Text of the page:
Allow yourself to suspend any judgment about whether the way you are breathing is “good” or “bad” and let your self be fully present with what is. Notice where you feel your breath moving in your body. Gradually invite your breath to become more full and deep.
As you breathe in, allow your belly to gently soften and expand outward and downward. As you breathe out, gently draw your belly inward and upward to press out any stale air that may be lingering in the lower parts of your lungs. Allow the breath to begin to flow more deeply. With each inhale, draw your breath in and down so that it feels like your breath is flowing all the way down into the base of your pelvic bowl. As your belly gently expands outward, your pelvic floor expands downward. As you breathe out, gently draw your pelvic floor in and up, and draw your belly in and up as you exhale softly and completely.
As you take a breath in, visualize your breath traveling in and down through your nostrils, chest and abdomen, until it fills your pelvic bowl. As you breathe out, visualize the breath traveling up and out through your abdomen and chest, then exiting through your nostrils, as you feel a sense of energetic lift from the pelvic floor, upward through your body – traveling along the channel just forward of your spine. With each inhale, feel the breath flowing in and down – filling the body from the pelvic bowl, up though the abdomen, ribcage and chest. With each exhale, feel the softening – letting go of what you no longer need. Continue breathing in this slow smooth fashion.
Draw your awareness around to the sensations at the back of your body. With each inhale, feel the breath moving in and down along the channel just forward of your spine all the way until it reaches the tip of your tailbone. As you exhale, feel the breath trace that same path back up and out of the body as it leaves through the nostrils. With each inhale, feel a sense of expansion between your shoulder blades and a general broadening across the whole back body. With each exhale, feel a gentle sense of lift from your hip bones, upward through your waist along the spine.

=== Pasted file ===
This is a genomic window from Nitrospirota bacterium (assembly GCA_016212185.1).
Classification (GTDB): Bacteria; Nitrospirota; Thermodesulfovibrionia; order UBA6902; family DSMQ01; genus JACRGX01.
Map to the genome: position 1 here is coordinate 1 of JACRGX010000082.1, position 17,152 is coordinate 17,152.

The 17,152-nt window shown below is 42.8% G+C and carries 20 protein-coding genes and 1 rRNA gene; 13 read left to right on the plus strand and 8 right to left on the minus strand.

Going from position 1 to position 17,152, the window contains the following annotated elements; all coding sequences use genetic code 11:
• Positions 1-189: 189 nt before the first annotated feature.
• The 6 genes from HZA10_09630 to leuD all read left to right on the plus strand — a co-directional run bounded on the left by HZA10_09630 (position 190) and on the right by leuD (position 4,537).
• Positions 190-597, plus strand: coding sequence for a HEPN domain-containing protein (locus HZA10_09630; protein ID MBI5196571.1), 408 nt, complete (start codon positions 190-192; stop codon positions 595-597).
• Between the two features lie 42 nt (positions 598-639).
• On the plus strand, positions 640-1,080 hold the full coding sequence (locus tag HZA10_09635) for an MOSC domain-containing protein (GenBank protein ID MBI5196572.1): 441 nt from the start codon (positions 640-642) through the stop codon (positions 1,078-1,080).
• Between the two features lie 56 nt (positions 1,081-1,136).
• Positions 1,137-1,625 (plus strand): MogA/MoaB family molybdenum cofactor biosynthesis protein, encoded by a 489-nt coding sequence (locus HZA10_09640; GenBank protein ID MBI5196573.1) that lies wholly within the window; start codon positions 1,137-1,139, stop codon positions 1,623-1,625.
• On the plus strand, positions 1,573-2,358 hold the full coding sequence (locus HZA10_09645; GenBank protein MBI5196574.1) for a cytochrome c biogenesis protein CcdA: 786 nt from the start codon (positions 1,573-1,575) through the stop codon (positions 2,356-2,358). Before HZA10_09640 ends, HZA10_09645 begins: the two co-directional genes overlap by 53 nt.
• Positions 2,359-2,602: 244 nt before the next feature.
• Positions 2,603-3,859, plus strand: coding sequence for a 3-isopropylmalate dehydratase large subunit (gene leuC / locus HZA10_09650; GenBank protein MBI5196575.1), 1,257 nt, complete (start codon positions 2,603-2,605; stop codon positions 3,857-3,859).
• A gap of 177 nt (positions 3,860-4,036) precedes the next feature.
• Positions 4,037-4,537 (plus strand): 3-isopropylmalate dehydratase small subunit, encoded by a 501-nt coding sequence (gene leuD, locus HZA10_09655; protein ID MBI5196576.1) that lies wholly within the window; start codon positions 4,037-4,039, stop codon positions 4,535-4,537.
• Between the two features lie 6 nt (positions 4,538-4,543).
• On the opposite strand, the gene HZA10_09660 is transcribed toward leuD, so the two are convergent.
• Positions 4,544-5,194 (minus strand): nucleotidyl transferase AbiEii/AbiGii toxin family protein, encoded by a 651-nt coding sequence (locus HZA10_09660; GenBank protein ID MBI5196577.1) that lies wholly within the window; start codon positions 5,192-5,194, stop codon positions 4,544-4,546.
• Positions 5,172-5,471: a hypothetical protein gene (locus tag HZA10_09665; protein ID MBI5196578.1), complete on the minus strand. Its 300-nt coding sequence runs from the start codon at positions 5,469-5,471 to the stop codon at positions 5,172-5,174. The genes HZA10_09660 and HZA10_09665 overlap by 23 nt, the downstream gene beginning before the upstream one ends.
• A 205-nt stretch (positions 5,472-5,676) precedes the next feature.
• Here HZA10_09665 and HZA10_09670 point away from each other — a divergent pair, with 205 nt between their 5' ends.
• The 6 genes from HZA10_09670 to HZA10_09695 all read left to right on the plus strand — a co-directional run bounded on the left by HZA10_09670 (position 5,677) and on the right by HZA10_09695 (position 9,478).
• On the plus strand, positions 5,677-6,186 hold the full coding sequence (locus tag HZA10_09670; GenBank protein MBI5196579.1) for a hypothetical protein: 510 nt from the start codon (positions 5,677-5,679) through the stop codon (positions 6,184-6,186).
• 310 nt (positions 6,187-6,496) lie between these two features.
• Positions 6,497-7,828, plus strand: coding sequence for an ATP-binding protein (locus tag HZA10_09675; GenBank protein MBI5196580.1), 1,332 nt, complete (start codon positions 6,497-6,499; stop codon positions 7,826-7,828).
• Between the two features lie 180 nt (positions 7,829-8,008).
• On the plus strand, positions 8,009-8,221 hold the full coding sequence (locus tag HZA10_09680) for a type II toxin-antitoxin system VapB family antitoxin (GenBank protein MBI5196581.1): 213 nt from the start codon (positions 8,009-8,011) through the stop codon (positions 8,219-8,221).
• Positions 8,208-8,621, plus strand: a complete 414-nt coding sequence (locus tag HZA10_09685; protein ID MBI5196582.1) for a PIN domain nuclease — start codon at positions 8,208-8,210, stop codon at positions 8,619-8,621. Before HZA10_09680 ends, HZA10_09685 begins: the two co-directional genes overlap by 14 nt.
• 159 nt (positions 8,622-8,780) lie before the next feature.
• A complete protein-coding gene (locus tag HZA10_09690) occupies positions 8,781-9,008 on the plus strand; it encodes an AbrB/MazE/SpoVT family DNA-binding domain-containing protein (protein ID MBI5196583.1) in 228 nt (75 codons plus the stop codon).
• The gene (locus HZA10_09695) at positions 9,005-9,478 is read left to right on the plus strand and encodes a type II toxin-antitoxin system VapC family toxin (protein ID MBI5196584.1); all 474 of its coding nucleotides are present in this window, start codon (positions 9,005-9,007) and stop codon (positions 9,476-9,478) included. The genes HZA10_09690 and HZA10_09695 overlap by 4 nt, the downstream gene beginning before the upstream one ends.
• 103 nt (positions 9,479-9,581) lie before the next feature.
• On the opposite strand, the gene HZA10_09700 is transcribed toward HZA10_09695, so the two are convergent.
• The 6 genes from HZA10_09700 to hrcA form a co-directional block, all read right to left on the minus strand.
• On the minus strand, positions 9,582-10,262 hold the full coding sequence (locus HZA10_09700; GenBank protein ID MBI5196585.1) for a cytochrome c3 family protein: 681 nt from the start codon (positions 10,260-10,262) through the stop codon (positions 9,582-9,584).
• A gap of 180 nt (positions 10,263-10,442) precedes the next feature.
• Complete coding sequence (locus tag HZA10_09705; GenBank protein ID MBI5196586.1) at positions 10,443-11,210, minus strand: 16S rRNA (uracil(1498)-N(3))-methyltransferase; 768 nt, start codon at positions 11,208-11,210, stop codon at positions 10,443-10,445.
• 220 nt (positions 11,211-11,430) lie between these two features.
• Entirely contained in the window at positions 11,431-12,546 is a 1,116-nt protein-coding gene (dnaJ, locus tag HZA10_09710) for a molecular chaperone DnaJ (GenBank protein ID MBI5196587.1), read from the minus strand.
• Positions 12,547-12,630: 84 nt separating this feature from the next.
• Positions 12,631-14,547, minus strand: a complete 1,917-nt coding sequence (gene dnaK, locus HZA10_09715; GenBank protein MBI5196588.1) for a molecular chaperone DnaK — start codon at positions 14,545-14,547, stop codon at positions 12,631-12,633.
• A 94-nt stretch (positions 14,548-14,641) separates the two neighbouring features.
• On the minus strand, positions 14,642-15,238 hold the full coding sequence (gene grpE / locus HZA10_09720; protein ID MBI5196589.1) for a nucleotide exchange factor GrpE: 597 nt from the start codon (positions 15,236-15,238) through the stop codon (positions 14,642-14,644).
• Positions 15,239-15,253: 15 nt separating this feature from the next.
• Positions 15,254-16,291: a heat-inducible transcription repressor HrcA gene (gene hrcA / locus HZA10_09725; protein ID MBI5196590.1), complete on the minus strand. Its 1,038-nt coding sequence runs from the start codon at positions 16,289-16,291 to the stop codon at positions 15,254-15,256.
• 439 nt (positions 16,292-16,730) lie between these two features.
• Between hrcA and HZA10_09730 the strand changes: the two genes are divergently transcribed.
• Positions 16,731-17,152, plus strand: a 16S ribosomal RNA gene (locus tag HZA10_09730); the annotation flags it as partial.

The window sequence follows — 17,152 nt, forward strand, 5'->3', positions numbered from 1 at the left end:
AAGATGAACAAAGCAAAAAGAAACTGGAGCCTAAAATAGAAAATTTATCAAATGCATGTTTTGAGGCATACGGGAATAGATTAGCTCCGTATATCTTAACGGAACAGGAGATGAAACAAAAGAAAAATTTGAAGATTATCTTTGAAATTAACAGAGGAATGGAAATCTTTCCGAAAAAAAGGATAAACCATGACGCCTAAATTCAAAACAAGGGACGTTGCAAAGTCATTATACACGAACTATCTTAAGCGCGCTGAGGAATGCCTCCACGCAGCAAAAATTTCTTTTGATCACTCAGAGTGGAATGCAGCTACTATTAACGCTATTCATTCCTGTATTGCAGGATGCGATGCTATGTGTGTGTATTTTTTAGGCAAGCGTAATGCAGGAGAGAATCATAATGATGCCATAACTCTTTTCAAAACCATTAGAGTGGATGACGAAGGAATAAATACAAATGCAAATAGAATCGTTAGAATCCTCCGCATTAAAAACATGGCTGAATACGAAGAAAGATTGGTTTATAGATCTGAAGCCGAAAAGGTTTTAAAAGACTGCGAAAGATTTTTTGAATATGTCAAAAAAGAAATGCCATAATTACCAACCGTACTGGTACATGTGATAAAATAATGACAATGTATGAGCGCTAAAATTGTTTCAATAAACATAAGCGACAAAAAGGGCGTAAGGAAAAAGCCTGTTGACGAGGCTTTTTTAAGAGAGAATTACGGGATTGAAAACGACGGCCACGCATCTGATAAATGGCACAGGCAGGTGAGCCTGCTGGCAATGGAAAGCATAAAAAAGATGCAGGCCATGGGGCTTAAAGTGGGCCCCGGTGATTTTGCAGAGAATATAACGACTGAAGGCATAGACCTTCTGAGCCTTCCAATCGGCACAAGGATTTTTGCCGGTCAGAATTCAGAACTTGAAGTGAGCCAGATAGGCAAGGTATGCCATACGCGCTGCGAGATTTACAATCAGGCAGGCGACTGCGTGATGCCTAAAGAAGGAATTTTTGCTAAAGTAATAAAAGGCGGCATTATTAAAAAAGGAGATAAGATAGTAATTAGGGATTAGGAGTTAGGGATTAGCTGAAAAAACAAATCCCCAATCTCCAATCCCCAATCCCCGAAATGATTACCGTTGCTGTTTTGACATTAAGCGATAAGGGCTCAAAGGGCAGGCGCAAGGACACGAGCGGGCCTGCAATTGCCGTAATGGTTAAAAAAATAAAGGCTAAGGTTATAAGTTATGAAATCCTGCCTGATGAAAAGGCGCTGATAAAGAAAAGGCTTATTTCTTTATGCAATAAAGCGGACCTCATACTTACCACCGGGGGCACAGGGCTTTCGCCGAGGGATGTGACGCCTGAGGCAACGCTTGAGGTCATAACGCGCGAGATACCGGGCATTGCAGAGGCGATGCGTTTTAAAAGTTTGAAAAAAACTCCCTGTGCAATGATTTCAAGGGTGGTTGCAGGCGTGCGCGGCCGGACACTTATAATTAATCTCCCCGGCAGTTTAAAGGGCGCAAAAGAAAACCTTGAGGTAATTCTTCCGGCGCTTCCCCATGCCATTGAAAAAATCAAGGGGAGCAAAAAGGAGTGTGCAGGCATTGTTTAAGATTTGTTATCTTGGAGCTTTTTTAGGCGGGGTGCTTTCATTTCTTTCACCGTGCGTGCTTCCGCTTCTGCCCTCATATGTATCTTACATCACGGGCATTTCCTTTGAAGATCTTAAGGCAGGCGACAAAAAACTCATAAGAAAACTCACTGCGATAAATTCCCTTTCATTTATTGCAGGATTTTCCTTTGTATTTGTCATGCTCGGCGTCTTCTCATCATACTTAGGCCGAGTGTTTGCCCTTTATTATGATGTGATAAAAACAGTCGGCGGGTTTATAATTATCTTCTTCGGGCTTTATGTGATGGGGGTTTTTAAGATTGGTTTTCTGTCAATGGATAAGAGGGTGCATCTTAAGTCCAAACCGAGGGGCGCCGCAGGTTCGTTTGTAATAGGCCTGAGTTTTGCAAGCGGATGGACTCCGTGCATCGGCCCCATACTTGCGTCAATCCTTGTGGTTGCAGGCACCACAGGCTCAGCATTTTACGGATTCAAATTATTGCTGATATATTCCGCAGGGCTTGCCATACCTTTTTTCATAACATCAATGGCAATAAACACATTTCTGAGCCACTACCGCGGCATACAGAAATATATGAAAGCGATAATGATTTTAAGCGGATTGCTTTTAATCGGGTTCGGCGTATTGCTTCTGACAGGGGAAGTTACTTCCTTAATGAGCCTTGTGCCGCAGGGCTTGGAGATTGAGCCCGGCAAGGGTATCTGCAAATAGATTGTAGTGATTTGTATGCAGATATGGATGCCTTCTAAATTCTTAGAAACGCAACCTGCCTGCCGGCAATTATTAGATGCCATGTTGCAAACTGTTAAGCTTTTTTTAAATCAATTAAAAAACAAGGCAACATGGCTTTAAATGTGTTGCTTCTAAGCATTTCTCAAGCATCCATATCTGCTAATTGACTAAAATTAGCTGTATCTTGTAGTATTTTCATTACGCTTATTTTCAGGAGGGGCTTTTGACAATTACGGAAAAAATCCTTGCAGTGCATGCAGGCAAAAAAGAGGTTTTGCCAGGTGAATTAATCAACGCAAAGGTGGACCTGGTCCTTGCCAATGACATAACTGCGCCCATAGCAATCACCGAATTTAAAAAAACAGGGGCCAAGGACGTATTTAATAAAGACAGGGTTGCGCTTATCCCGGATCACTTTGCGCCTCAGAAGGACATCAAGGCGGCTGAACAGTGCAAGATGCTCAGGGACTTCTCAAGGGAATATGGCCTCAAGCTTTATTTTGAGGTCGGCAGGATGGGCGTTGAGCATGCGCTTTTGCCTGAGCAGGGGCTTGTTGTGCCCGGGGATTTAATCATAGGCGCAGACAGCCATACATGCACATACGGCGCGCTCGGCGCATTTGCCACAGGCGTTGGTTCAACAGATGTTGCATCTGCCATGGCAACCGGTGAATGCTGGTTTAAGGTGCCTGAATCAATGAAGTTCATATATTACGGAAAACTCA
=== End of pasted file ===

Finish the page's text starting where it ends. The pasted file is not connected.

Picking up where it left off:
Allow yourself to draw your awareness around to the sides of your body. With each breath in, notice a sense of expansion under your arms. With each breath out, feel the ribcage gently releasing. Inhale, feel your ribcage expanding out wide to the sides. Exhale, feel your ribcage soften.
Draw your awareness now to the breath as it flows freely on all sides of the body. With each inhale, feel the breath flowing in and down – filling the body from the pelvic bowl, up though the abdomen, ribcage and chest on all sides of the body. With each exhale, softening – letting go of what you no longer need. As you continue breathing in this slow smooth fashion, your body and mind become more and more deeply relaxed.
Begin to draw your awareness to the space between your ears and behind your eyes. With each breath in, feel an increasing sense of spaciousness and expansion within your head space. As you exhale, allow yourself to feel a gentle sense of lift, upward through the crown of your head – as if you are a whale softly spraying water up out of your spout. Inhale, feel the space between your ears broadening and your eyes softening. Exhale, feeling the crown of the head floating lightly upward. Continue with this smooth, full breath pattern at your own pace – feeling spaciousness on your inhale, and a sense of lift on your exhale.